Tbai project - 4 SOTA quadrupedal robot walking controllers


I’ve been working on a project dealing with the implementation of several state-of-the-art walking controllers for quadrupedal machines for the last couple of months. The project was released just a few days ago and I though it would be nice to share it with the ROS community, as the entire codebase is built on top of ROS noetic.

So far, we have implemented four walking controllers for the Anymal D quadrupedal robot, built and developed by Anybotics, but the methods are general enough and porting them to be applicable on different robots (e.g. A1 from Unitree or Spot from Boston Dynamics) should be fairly straightforward.

Enough talk. What are the controllers?

  1. Nonlinear Model Predictive Controller with a Whole Body tracking controller (NMPC with WBC)
    • For this controller, we used an open-source MPC implementation by Robotic Systems Lab called ocs2. We then used a whole-body tracking controller to track the optimized trajectories generated by the MPC controller. The methods are described in [1] and [2].
  2. Bob controller - a simple neural network trained in Isaac Sim
    • This is an implementation of the controller introduced in [3]. It uses a simple neural network that generates actions (joint angles) based on current observations and partially based on past observations (there is a recurrent neural network inside).
  3. Dtc controller - a neural network trained in Isaac Sim
    • The Dtc controller is a combination of the first two, being ~ 50% the NMPC controller and 50% the Bob controller. It combines the robustness of the Bob controller while also taking the NMPC controller’s optimized trajectories into account. This controller was implemented based on [4].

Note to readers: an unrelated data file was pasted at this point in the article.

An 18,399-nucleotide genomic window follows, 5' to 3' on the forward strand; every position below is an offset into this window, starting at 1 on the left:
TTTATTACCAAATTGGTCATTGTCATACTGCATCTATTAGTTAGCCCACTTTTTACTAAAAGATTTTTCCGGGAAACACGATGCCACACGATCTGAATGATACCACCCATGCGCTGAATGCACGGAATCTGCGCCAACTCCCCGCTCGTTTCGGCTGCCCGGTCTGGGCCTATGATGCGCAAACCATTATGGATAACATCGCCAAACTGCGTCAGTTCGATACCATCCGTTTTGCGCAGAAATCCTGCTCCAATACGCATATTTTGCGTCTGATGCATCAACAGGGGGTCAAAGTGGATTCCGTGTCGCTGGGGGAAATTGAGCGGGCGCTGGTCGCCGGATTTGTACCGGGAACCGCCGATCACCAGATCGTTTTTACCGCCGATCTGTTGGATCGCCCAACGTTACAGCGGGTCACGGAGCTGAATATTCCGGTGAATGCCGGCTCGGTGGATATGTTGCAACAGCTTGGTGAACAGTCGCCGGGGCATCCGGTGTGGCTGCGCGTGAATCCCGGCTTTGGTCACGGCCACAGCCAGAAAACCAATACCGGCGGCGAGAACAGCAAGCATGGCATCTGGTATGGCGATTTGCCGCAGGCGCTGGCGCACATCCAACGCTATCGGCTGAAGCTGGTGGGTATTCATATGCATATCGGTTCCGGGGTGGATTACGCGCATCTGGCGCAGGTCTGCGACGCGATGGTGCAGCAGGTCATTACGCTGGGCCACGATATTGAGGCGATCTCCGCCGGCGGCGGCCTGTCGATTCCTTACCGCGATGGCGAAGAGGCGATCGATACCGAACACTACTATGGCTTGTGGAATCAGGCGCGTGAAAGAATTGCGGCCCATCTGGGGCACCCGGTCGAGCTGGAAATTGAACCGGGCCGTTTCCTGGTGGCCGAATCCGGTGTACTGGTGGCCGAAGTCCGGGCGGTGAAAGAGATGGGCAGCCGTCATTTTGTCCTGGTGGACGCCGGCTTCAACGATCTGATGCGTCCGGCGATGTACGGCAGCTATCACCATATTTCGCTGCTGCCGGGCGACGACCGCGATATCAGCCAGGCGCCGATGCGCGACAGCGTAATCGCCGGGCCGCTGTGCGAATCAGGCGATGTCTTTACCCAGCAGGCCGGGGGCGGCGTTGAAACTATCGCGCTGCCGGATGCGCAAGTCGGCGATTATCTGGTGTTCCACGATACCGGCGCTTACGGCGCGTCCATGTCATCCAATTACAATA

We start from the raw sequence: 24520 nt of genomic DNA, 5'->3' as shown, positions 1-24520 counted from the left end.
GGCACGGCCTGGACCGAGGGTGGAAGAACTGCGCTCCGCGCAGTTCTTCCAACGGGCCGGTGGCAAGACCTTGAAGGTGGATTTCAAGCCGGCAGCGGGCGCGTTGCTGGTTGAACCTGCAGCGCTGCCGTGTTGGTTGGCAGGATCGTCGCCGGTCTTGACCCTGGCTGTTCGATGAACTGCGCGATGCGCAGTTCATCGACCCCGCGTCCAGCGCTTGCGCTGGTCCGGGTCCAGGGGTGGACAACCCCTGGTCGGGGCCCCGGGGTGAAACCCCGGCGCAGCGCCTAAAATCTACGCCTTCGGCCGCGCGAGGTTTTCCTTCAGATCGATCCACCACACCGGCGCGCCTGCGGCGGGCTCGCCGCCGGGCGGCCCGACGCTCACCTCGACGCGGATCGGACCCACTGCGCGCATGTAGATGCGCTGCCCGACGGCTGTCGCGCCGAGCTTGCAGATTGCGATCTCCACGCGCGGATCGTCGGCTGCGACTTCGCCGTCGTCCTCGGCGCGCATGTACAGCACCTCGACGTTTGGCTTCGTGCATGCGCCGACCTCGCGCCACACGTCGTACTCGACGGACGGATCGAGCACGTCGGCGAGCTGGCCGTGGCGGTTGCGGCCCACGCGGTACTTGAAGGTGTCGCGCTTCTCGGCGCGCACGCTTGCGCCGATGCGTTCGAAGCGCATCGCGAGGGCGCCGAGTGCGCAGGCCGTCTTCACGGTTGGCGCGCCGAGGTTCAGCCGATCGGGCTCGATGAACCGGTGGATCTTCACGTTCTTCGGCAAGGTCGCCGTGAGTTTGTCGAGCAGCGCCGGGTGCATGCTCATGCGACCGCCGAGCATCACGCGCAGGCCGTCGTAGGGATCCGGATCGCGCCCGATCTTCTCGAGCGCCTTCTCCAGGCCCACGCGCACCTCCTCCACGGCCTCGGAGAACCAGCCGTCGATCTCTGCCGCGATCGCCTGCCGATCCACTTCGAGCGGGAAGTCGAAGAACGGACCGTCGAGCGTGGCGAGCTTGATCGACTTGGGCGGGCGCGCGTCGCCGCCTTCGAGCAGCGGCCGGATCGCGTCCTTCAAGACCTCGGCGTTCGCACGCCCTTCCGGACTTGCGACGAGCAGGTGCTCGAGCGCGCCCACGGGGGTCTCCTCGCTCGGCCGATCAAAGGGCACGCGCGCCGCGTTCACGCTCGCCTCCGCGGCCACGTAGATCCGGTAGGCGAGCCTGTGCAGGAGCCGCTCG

4. Joe controller - a controller similar in nature to the Dtc controller but a bit closer to the NMPC controller

[1] Perceptive Locomotion through Nonlinear Model Predictive Control
[2] Perception-less terrain adaptation through whole body control and hierarchical optimization
[3] Learning robust perceptive locomotion for quadrupedal robots in the wild
[4] DTC: Deep Tracking Control

Below, I’ve included an image showing a sort of a controller spectrum, giving an idea of how the controllers are related to each other.

The first three controllers were first devised and described by the RSL research group at ETH, Zürich, so full credit goes to them.
Please, check out our github repository (videos included) if you want to know more and just let me know here in the comments if you have futher questions.:hugs:
Lastly, I would love to thank to my supervisor, @peci1, for his guidance, for helping me with anything ROS related and finally for giving me an access to literally a supercomputer, allowing me to conduct many deep learning experiments while trying to train the walking policies.